In the age of PUBG and Fortnite, it's easy to forget that games such as Facepunch's Rust were a thing. Actually, it still is a thing — to the tune of 7.45 million copies sold and gross sales exceeding $US110 ($152.76) million, according to Facepunch founder Garry Newman. While it's hard to say how these numbers stack up to the aforementioned favourites, in isolation, they're dizzying.
You can do all sorts of stuff in Rust, like collect rocks, role-play as small civil societies, or more commonly just go around mugging people and stealing their clothes. And then there are the players who just want to build weird monuments just because they can.
On December 11, Rust will hit the ripe old ago of five, writes Newman in a post on Facepunch's website. While it originally set out to be "a harsh, brutal world" without "arbitrary rules", it transformed into "open world, base-building multiplayer FPS".
But it wasn't a straightforward journey, which include a ground-up rewrite of the game:
[Rust] was a prototype, the code was a mess and we wanted to slowly make things better. We even actively told people not to buy the game.
We took the decision in 2014 to remake the game from scratch. The initial intention was to port code from the old version to the new version, but that proved just as difficult as removing the shit code. So literally everything was re-written.
Newman goes on to say that while it was a "thankless task", it was clearly "the right decision" in hindsight:
It got us into a position where a new developer could come on board and make meaningful changes to the code in less than a week. It enabled us to release meaningful updates reliably every Thursday. It let us quickly implement and iterate on dramatic game changes, then just as quickly revert them when they didn't work out.
The really fascinating part of the article is the stats for Rust, including the fact it's made $US110,313,646 ($153,193,000) to date, with the US, Russia and China making up the top three most popular countries.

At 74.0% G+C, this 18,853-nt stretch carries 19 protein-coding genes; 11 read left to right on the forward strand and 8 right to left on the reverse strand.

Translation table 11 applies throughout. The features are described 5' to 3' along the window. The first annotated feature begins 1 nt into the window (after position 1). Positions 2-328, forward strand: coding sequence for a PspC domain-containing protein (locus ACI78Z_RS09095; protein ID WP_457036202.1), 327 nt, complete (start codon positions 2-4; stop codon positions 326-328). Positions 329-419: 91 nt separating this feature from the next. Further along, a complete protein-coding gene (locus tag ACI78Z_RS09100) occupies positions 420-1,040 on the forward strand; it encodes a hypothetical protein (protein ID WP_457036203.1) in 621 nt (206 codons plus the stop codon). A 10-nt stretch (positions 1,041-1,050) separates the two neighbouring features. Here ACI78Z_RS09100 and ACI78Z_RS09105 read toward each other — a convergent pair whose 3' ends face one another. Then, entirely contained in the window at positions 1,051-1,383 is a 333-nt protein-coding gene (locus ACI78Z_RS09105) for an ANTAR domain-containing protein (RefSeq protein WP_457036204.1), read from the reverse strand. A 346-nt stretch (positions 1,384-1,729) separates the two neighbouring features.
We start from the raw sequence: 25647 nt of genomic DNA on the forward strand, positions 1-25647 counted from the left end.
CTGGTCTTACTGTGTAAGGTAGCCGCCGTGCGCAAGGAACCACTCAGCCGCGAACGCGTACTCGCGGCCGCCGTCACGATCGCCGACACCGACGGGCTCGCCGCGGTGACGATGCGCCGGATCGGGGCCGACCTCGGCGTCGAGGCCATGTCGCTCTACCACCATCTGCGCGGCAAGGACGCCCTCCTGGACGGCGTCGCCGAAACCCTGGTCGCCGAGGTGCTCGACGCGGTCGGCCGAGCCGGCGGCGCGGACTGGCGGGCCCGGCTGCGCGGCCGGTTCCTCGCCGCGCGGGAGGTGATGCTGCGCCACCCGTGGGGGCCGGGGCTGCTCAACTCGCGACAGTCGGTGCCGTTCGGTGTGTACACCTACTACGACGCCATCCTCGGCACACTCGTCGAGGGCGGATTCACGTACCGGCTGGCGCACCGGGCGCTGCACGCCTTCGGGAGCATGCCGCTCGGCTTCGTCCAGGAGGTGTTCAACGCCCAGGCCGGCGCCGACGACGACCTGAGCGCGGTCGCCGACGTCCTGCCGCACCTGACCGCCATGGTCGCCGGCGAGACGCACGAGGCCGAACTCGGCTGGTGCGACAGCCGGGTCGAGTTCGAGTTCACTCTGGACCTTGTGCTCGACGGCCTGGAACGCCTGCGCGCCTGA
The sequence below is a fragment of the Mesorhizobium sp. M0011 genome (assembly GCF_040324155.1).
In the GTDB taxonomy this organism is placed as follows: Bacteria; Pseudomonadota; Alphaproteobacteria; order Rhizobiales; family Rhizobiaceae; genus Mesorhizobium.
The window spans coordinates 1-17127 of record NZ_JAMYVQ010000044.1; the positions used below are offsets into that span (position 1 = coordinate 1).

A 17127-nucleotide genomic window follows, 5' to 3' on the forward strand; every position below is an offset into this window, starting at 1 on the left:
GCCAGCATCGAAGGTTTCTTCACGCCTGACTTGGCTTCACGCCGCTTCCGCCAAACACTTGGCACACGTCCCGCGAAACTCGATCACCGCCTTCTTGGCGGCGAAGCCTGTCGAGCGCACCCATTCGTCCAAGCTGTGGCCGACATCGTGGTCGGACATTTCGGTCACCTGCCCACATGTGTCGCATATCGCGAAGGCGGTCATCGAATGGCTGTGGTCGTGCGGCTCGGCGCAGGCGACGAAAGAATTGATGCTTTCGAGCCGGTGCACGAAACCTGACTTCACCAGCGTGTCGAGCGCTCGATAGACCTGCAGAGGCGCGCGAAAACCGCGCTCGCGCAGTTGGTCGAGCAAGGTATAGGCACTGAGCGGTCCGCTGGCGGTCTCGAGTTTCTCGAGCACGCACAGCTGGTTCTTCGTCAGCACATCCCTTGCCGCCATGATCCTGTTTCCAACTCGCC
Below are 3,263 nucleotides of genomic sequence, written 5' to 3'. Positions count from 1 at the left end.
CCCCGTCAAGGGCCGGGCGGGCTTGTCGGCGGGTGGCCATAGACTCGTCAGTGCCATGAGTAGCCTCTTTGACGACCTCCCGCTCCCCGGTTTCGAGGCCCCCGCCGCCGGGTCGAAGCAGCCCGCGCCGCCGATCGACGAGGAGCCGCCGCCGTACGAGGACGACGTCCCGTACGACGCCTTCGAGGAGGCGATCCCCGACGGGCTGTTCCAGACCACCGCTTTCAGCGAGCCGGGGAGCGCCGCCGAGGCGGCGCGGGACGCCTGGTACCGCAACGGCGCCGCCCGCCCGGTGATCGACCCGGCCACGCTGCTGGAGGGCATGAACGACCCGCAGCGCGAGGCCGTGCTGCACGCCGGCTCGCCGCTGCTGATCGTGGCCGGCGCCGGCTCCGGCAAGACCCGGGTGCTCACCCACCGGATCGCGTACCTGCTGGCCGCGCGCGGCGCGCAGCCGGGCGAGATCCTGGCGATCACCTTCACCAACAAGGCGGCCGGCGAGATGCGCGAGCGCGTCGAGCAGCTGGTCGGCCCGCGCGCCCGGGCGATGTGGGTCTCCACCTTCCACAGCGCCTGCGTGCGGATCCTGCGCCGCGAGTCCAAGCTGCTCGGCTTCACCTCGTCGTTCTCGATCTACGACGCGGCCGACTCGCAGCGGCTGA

For the first time since the platform's launch 15 years ago, Valve will offer titles that make over certain amounts a more generous revenue share. But, far from helping smaller indies, the change will benefit games already making cash hand over fist.
Here are all the numbers Newman revealed:
- Rust has sold 7,457,075 copies
- Most popular countries are US, Russia, China, UK, Korea - in that order
- Rust is on the wishlist of 1,668,876 steam accounts
- Rust had 71,801 concurrent players online in November this year - a new record high
- 4,489,297 skins have been sold in the Rust Items Store
- The skin creators have earned $1,903,164.70
- Items have been sold 20,091,729 times on the marketplace
- To date Rust has grossed $110,313,646 (including VAT, DLC, bundles, in-game sales)
There are also stats for Garry's Mod, the original source of Newman's fame. Interestingly, it's made $US99,553,687 ($138,250,603), a stunning figure when you consider it's not even a full-blown game. To be fair, it came out when Steam was a much more curated storefront.
Just out of curiosity, I'd be keen to see what Rust makes on a daily basis, and how it's changed over the years.
Steam refunds have been around for a couple of years now, but many developers keep the particulars of them under their hats. Today, Rust's Garry Newman published his survival sandbox's refund data. It's been refunded 329,970 times.
Rust — 5th Anniversary [Facepunch]